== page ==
Monday, July 20, 2015 9:27 PM
  • Hello SefiD,

    There is following description in FAQ of Small Basic.

    What are the unique features of the Small Basic language?

    Variables

    All variables are global and are always initialized. They can be used before they're assigned.

    From this description, I think:

    • All variables are initialized as "".  (And "" is treated as 0 in math operations.)
    • But at compile time, all variables are checked whether they are initialized or not.  And if a variable is not initialized, Small Basic shows compile error at the bottom of the editor.

    Nonki Takahashi


    Wednesday, July 22, 2015 1:01 AM
  • I think this is by design. I guess the theory is to display errors as little as possible.

    Ed Price, Azure & Power BI Customer Program Manager (Blog, Small Basic, Wiki Ninjas, Wiki)

    Answer an interesting question? Create a wiki article about it!

    Wednesday, July 22, 2015 6:02 AM

    • All variables are initialized as "".  (And "" is treated as 0 in math operations.)
    • But at compile time, all variables are checked whether they are initialized or not.  And if a variable is not initialized, Small Basic shows compile error at the bottom of the editor.

    Nonki Takahashi


    Really? you just made 2 contradicting statements. If they're all initialized then why the need to check later if they're initialized or not? nonsense.

    The implementors should make a decision: will SB behave like there's an Option Explicit or not? I'd vote without it, so the error should go away (yes, I reverse the assertment in my initial post: error is not expected, just make it work as it does in VBScript, VBA w/o Option Explicit)


    • Edited by SeyfiD Wednesday, July 22, 2015 1:10 PM typo
    Wednesday, July 22, 2015 1:09 PM
  • SeyfiD,

    So what would your first example yield if there was no error?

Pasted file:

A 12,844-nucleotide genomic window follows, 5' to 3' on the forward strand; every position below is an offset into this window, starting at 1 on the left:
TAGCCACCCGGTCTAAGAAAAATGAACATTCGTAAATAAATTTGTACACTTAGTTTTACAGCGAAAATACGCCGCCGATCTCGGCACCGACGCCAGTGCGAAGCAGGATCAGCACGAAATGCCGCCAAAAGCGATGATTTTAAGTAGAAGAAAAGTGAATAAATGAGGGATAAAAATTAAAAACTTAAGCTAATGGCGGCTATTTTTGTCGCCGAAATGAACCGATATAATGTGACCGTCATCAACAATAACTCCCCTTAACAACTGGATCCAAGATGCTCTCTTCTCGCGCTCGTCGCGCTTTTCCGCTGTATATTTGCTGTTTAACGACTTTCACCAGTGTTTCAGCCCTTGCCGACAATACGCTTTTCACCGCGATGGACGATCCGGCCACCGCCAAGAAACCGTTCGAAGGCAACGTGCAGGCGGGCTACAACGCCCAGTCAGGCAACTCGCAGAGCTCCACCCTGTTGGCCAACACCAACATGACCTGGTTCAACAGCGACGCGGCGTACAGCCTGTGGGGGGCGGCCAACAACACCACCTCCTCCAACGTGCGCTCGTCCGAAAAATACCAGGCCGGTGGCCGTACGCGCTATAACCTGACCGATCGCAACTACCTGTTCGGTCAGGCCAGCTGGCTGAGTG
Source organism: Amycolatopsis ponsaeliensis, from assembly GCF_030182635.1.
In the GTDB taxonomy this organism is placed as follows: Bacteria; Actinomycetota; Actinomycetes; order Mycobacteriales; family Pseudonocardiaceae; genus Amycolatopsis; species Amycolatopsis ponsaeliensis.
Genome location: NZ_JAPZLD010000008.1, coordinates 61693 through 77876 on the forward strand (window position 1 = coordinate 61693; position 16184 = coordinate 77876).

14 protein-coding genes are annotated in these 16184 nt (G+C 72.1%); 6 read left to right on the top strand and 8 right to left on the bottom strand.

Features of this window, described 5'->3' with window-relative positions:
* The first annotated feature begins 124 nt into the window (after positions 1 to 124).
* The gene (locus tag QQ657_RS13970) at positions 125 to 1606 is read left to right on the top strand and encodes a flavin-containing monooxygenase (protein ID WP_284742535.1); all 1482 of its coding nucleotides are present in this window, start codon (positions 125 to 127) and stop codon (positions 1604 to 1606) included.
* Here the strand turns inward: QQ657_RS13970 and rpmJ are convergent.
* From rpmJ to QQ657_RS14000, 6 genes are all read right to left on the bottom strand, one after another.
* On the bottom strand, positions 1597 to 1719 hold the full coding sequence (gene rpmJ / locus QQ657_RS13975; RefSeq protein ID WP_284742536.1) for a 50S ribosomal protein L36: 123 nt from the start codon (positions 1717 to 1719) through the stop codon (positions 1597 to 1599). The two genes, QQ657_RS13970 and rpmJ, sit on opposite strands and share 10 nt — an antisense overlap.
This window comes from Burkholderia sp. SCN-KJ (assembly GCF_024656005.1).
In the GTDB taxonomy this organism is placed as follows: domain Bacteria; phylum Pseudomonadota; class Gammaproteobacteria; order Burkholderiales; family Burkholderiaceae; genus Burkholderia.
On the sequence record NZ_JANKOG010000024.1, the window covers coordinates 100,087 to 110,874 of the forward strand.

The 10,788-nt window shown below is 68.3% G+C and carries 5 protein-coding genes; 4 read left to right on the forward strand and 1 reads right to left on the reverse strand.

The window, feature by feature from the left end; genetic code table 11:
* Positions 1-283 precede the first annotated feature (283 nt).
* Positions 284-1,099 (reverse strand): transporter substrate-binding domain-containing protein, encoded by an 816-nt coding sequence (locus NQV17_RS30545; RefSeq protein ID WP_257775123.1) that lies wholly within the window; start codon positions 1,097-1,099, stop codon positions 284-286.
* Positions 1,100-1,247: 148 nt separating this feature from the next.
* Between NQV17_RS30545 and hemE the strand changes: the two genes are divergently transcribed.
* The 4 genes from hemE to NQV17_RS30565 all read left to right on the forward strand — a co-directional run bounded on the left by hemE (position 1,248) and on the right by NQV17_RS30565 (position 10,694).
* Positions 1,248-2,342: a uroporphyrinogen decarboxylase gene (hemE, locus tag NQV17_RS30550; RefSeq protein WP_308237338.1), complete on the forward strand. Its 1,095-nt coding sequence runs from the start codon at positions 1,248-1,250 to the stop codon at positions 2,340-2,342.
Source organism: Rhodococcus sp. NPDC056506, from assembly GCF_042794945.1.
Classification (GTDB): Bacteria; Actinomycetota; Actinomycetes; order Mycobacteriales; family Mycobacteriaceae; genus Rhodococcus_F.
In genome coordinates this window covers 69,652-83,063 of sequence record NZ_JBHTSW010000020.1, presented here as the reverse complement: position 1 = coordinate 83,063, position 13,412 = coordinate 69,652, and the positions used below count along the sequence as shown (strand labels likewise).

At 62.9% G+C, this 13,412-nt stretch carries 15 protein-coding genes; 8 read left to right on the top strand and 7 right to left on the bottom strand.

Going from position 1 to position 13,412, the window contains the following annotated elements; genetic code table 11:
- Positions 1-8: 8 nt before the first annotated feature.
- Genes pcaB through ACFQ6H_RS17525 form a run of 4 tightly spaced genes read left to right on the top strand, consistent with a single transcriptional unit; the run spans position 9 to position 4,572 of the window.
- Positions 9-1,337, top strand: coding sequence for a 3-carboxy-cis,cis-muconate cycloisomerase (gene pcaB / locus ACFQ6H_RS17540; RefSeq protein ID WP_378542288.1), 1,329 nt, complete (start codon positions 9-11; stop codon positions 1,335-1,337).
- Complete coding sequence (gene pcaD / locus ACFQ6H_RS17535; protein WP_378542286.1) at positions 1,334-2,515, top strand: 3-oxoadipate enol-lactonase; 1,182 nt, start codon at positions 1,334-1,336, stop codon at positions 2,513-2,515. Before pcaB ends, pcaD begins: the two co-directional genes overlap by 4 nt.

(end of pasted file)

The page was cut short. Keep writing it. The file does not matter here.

y = x+1

     

    Would they both result in 0?

    Thanks!


    Ed Price, Azure & Power BI Customer Program Manager (Blog, Small Basic, Wiki Ninjas, Wiki)

    Answer an interesting question? Create a wiki article about it!

    Thursday, July 23, 2015 4:49 PM
  • There are some pretty strong opinions being made here!

    BASIC was first and foremost a beginner's language, intended to be encountered in an educational setting. Small Basic is a wonderful modern incarnation of this 50-year old language and IMHO is rightly forgiving of many beginner's errors that would otherwise quickly disenchant young learners. I believe there is just about the right level of syntax checking and is certainly preferable to other languages, (e..g Python), even thought the latter is undoubtedly a more powerful language. But I digress!

    It is up to the 'teacher' to instil good programming habits in the 'learner' and this includes proper initialisation of all variables. Small Basic is 'kind' to programmers who forget to do this, and so I disagree that this is a 'bug'. Unexpected maybe, but that's the challenge of learning any language. (Have you ever tried locating a wrongly-indented line in a student's Python program and then successfully explained to said student why Python works that way?!!)

    Thursday, July 23, 2015 8:30 PM